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Department of Labor Publishes Final Rule Affecting Overtime Exemptions Under the Fair Labor Standards Act

Published in the September, 2019 PA Insider Newsletter Articles

Published on: Mon 30th Sep, 2019 By: Joshua C. Hausman

On September 24, 2019, the Department of Labor published a final rule which, when it becomes effective on January 1, 2020, will increase the salary threshold necessary for an employee to be considered exempt from the minimum wage and overtime requirements of the Fair Labor Standards Act (“FLSA”). Beginning next year, employees earning less than $35,568 per year, or $684 per week, will become entitled to overtime pay. The Department of Labor estimates that 1.2 million employees who are currently exempt will gain overtime eligibility under the new rule.

Section 13(a)(1) of the FLSA exempts from its statutory minimum wage and overtime provisions those employees “employed in a bona fide executive, administrative, or professional capacity.” Past regulations promulgated by the Department of Labor have defined the scope of this “white collar” exemption by establishing three (3) tests—the “salary basis test,” the “salary level” test, and the “duties test”—all of which must be met for an employee to qualify for the exemption. The salary level test has remained fixed at $23,660 per year, or $455 per week, since 2004. In 2016, an attempt by the Department of Labor under the Obama administration to increase the salary threshold to $47,476 per year, or $913 per week—a change which would have resulted in an estimated 4.2 million employees becoming non-exempt—was enjoined in federal district court.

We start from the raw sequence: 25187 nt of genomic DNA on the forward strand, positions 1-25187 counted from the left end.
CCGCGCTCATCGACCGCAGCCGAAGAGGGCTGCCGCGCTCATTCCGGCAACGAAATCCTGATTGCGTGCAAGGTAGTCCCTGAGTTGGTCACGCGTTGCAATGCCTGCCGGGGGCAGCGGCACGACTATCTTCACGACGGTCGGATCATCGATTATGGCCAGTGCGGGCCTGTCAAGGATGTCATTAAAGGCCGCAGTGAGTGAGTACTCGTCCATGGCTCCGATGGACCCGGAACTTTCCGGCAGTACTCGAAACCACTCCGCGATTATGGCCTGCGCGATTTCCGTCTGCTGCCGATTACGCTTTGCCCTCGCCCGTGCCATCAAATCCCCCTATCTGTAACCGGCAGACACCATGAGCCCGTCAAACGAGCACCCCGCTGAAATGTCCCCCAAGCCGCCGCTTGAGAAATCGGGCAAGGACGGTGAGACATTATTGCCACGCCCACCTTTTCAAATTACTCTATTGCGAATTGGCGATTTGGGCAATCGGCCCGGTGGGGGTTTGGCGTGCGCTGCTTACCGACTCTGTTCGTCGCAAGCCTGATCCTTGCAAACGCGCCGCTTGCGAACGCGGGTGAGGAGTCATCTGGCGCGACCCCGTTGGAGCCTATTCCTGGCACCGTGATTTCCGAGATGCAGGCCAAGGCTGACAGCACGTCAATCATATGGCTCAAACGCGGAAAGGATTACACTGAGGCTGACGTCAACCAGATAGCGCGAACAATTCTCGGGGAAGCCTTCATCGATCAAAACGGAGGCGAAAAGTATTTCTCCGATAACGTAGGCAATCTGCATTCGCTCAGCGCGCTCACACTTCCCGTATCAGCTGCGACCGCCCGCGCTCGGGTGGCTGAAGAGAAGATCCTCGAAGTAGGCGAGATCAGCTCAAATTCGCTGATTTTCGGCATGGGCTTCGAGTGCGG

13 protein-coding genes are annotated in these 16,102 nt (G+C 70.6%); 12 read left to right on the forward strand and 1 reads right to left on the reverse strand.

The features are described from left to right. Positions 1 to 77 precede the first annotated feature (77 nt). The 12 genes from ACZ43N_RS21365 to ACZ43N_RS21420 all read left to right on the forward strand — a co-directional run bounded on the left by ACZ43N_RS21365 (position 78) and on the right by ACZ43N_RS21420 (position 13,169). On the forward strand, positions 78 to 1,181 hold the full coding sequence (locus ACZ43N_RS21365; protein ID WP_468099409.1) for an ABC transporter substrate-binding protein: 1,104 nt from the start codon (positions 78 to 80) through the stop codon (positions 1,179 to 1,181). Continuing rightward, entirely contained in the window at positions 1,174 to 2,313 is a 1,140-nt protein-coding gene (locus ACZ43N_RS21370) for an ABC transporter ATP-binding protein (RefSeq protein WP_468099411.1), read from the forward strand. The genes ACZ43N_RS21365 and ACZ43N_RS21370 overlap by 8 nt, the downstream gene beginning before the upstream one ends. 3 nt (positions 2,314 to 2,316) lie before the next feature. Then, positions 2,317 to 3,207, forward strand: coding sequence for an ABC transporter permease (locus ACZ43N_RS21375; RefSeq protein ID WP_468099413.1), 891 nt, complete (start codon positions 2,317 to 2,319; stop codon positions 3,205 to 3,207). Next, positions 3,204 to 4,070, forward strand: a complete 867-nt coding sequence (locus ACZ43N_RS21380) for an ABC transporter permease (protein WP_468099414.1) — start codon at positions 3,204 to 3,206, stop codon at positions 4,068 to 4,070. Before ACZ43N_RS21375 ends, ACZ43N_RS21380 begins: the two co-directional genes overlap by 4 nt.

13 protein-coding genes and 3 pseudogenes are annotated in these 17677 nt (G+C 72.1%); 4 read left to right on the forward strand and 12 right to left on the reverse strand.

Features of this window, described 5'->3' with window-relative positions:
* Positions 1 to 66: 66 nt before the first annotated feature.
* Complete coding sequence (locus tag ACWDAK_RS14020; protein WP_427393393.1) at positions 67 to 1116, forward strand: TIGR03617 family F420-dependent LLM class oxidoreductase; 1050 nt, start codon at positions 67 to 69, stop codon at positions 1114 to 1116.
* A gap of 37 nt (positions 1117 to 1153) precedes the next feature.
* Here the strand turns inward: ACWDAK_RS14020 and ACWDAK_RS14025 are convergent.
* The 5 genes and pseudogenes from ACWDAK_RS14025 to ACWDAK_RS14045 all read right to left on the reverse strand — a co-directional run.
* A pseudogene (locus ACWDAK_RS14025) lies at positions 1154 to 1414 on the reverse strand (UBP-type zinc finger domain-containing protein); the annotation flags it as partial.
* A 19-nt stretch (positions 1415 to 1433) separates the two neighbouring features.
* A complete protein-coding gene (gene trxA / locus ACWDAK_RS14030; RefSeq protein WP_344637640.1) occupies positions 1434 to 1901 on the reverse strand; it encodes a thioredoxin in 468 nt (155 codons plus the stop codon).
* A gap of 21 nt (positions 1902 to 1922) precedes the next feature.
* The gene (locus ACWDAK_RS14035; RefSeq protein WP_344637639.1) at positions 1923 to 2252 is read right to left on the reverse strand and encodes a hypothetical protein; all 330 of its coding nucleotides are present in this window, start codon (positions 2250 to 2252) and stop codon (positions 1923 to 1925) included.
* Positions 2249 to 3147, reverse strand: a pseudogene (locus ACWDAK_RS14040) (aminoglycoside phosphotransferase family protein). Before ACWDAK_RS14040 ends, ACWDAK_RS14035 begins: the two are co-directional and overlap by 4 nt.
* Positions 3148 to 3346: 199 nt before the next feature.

The new rule increases the salary threshold by a more modest amount than the Department of Labor’s 2016 effort: to meet the new salary level test, employees must earn at least $35,568 per year, or $684 per week. Effective January 1, 2020, employees earning less than this amount in salary will no longer qualify for the white collar exemption. Accordingly, these employees will become entitled to overtime at the rate of one and one-half (1 ½) their regular rate of pay for all hours worked over forty (40) hours in a workweek.

Employers should immediately commence a review of their workforces to determine which of their employees will become entitled to overtime early next year. Importantly, employers should be aware that an employee who earns more than the new salary threshold will still be required to satisfy the applicable duties test in order to qualify for the white collar exemption. Further, the Department’s new rule allows employers to consider nondiscretionary bonuses and incentive payments (including commissions) which are paid at least annually in order to satisfy up to ten percent (10%) of the new salary threshold. Additionally, while unlikely to apply to public employers in Pennsylvania, the new regulations also raise salary level necessary to qualify for the “highly-compensated” employee exemption. Campbell Durrant attorneys stand ready to assist employers in all aspects of the FLSA, including determining employee exempt status under the new regulatory requirements.